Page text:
Tuesday, 28 May 2013

Victorian cities, scandalous food

Giles Coren presented a very good programme on Radio 4 today: Food, a Scandalous History.



Coren compared the modern horse meat scandal in the UK to the widespread practice of food adulteration in Victorian Britain, where a newly urbanised proletariat were simultaneously cut off from traditional food production practices and placed at the mercy of an unregulated push for profit in cheap foodstuffs. Death from food contamination was common, with adulteration practiced widely - such as using plaster of paris and ground bone to bulk out flour (The Great Lozenge Maker, Punch 1858, above).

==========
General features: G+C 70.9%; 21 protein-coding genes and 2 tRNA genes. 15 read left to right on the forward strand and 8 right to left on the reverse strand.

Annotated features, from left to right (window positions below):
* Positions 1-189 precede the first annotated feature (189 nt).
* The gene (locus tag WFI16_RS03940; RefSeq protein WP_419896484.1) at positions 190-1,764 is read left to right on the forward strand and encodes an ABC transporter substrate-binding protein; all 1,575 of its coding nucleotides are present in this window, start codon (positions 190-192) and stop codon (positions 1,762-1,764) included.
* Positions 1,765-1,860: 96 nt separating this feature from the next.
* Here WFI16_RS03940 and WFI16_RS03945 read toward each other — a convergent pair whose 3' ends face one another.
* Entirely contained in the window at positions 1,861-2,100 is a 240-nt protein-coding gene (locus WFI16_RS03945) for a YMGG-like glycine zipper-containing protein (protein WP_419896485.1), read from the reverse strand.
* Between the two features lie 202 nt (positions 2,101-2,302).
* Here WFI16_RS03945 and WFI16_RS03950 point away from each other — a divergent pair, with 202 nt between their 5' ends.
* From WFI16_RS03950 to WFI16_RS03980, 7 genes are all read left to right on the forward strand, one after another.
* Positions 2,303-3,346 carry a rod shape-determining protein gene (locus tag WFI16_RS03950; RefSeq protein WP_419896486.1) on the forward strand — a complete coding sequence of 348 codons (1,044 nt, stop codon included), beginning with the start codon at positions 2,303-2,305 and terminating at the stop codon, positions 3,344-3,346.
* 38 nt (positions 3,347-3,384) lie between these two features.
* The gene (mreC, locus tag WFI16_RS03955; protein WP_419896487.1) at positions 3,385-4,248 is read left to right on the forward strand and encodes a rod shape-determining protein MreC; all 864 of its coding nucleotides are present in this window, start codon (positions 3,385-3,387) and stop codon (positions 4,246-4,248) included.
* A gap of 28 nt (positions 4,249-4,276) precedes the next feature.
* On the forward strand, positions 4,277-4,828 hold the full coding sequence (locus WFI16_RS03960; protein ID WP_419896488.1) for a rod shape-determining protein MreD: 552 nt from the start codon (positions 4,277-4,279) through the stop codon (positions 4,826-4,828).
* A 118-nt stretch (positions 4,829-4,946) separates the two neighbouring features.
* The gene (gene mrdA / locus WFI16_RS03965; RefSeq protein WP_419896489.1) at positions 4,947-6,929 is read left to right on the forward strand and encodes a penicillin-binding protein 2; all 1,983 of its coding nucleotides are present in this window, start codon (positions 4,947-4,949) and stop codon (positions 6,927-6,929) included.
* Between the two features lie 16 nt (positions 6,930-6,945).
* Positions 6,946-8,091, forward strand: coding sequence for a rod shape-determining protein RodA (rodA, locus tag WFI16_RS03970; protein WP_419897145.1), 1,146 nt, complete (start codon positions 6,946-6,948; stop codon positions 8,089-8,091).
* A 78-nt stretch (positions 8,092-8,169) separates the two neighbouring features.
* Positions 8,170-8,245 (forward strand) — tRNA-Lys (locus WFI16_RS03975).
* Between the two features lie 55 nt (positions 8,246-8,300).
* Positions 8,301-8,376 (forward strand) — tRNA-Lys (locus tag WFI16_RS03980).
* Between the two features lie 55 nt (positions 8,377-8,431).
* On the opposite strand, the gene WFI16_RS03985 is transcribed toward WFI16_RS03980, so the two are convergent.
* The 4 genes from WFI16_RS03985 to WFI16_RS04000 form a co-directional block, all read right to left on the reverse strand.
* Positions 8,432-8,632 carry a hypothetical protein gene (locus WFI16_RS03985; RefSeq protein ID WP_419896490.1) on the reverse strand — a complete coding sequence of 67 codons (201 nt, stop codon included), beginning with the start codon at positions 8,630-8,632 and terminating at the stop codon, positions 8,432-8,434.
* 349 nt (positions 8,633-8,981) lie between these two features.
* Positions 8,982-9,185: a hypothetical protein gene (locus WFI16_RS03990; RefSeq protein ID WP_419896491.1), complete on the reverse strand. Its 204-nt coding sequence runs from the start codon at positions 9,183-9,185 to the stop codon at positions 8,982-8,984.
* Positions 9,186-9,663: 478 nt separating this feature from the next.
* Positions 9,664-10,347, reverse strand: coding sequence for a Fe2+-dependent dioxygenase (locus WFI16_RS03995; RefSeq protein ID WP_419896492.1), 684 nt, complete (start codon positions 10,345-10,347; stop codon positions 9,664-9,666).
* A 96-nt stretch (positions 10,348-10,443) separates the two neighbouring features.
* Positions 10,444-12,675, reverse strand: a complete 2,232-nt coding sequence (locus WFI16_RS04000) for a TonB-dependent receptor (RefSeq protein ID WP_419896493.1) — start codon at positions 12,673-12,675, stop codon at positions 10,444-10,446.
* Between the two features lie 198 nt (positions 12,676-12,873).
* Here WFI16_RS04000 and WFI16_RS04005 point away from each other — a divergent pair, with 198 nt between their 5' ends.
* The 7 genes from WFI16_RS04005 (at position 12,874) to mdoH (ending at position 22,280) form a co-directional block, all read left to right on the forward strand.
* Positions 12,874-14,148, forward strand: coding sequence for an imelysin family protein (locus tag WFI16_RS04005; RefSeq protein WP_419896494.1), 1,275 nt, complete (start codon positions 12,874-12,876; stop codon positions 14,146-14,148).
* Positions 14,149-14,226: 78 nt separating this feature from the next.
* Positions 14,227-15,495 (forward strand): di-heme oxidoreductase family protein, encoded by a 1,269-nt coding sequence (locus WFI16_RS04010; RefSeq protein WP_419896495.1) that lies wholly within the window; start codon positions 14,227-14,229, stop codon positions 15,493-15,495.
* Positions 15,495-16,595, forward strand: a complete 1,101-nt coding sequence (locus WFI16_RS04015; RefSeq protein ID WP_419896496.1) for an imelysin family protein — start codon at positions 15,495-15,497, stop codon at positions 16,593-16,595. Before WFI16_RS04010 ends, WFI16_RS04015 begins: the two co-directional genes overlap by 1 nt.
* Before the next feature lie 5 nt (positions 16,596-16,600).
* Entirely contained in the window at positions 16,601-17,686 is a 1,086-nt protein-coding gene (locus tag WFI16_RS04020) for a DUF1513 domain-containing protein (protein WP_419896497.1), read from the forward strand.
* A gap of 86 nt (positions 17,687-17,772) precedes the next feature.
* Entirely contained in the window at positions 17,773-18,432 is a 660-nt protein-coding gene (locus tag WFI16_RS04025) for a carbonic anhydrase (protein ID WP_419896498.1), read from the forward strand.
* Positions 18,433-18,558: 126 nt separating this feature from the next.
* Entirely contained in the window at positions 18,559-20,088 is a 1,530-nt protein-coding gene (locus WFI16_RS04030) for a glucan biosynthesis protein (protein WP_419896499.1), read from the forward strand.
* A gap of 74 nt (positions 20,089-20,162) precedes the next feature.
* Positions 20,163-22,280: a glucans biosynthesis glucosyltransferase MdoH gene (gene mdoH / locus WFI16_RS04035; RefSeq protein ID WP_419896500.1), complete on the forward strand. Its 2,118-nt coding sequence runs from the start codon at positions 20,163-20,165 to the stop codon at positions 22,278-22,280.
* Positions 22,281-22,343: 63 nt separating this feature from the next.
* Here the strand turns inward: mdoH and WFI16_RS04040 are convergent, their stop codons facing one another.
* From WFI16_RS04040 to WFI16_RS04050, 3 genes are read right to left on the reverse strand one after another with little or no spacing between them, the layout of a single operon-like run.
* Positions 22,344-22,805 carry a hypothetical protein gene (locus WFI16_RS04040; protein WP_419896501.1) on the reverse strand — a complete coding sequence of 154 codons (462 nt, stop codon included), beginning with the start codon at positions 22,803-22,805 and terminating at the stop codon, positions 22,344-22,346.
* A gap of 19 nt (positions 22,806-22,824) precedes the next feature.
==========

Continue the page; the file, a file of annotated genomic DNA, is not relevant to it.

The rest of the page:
I recently found another fascinating resource on historical food adulteration (on Tumblr) - the fantastically bound "Death in the Pot", A Treatise on the Adulterations of Food, published in 1820.